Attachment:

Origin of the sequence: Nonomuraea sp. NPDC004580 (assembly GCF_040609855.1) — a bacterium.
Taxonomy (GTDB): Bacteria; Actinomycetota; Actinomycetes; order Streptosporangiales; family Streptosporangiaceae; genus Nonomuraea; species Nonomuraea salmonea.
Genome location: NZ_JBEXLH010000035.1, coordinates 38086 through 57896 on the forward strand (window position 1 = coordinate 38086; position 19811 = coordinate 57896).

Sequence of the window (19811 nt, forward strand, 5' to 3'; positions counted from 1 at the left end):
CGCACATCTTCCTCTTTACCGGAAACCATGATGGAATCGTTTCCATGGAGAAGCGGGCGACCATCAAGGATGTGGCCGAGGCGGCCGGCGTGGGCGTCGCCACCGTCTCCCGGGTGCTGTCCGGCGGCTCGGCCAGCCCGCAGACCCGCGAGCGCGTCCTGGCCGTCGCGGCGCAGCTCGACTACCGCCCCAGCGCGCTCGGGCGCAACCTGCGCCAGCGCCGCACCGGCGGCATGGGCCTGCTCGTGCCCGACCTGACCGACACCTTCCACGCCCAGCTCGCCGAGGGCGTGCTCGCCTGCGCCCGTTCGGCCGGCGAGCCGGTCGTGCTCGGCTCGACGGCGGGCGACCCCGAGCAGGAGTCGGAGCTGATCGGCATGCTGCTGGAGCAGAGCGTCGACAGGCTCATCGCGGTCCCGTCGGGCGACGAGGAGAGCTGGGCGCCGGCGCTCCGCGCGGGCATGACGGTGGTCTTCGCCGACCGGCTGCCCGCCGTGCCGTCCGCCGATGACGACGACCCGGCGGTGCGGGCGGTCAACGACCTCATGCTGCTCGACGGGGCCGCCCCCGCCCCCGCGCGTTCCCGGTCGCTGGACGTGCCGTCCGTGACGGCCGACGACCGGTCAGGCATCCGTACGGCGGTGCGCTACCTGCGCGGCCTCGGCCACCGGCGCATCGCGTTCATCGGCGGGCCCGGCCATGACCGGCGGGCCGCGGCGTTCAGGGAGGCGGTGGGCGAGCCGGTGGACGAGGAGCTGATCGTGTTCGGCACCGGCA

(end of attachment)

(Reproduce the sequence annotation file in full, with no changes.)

Origin of the sequence: Nonomuraea sp. NPDC004580 (assembly GCF_040609855.1) — a bacterium.
Taxonomy (GTDB): Bacteria; Actinomycetota; Actinomycetes; order Streptosporangiales; family Streptosporangiaceae; genus Nonomuraea; species Nonomuraea salmonea.
Genome location: NZ_JBEXLH010000035.1, coordinates 38086 through 57896 on the forward strand (window position 1 = coordinate 38086; position 19811 = coordinate 57896).

Sequence of the window (19811 nt, forward strand, 5' to 3'; positions counted from 1 at the left end):
CGCACATCTTCCTCTTTACCGGAAACCATGATGGAATCGTTTCCATGGAGAAGCGGGCGACCATCAAGGATGTGGCCGAGGCGGCCGGCGTGGGCGTCGCCACCGTCTCCCGGGTGCTGTCCGGCGGCTCGGCCAGCCCGCAGACCCGCGAGCGCGTCCTGGCCGTCGCGGCGCAGCTCGACTACCGCCCCAGCGCGCTCGGGCGCAACCTGCGCCAGCGCCGCACCGGCGGCATGGGCCTGCTCGTGCCCGACCTGACCGACACCTTCCACGCCCAGCTCGCCGAGGGCGTGCTCGCCTGCGCCCGTTCGGCCGGCGAGCCGGTCGTGCTCGGCTCGACGGCGGGCGACCCCGAGCAGGAGTCGGAGCTGATCGGCATGCTGCTGGAGCAGAGCGTCGACAGGCTCATCGCGGTCCCGTCGGGCGACGAGGAGAGCTGGGCGCCGGCGCTCCGCGCGGGCATGACGGTGGTCTTCGCCGACCGGCTGCCCGCCGTGCCGTCCGCCGATGACGACGACCCGGCGGTGCGGGCGGTCAACGACCTCATGCTGCTCGACGGGGCCGCCCCCGCCCCCGCGCGTTCCCGGTCGCTGGACGTGCCGTCCGTGACGGCCGACGACCGGTCAGGCATCCGTACGGCGGTGCGCTACCTGCGCGGCCTCGGCCACCGGCGCATCGCGTTCATCGGCGGGCCCGGCCATGACCGGCGGGCCGCGGCGTTCAGGGAGGCGGTGGGCGAGCCGGTGGACGAGGAGCTGATCGTGTTCGGCACCGGCA